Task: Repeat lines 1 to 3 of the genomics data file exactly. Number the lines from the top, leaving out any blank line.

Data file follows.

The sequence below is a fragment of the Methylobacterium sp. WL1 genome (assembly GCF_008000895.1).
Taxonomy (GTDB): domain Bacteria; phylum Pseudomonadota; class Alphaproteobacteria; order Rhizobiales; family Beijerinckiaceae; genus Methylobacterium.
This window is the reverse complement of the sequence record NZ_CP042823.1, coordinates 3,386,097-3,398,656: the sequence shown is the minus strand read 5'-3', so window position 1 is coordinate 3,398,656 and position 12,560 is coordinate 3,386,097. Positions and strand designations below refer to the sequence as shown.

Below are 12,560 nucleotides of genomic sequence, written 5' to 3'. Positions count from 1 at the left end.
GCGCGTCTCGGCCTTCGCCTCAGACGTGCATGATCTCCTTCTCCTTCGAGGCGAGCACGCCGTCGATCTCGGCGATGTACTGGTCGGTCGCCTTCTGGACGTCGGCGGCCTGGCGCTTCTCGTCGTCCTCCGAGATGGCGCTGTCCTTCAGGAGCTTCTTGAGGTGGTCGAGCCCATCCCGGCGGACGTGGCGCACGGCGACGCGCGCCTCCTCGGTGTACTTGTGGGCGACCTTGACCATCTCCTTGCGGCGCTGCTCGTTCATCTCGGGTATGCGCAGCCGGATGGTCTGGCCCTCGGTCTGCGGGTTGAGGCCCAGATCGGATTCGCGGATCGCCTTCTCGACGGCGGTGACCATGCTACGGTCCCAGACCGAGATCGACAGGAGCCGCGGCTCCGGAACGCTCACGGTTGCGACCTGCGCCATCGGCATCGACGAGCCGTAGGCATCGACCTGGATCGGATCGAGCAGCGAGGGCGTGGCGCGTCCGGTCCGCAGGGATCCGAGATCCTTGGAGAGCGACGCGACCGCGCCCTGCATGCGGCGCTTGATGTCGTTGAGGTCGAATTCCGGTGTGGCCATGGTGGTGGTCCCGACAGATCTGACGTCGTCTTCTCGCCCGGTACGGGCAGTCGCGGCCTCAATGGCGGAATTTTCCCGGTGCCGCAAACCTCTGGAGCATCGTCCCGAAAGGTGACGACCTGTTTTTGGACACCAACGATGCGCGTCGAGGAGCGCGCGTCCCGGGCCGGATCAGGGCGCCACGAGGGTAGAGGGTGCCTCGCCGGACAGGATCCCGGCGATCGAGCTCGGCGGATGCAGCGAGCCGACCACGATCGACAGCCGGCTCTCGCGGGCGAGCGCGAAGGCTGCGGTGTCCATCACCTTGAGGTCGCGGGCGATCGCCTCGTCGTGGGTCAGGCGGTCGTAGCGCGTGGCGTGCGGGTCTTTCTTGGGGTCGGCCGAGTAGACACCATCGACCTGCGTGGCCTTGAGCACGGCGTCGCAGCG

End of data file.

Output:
The sequence below is a fragment of the Methylobacterium sp. WL1 genome (assembly GCF_008000895.1).
Taxonomy (GTDB): domain Bacteria; phylum Pseudomonadota; class Alphaproteobacteria; order Rhizobiales; family Beijerinckiaceae; genus Methylobacterium.
This window is the reverse complement of the sequence record NZ_CP042823.1, coordinates 3,386,097-3,398,656: the sequence shown is the minus strand read 5'-3', so window position 1 is coordinate 3,398,656 and position 12,560 is coordinate 3,386,097. Positions and strand designations below refer to the sequence as shown.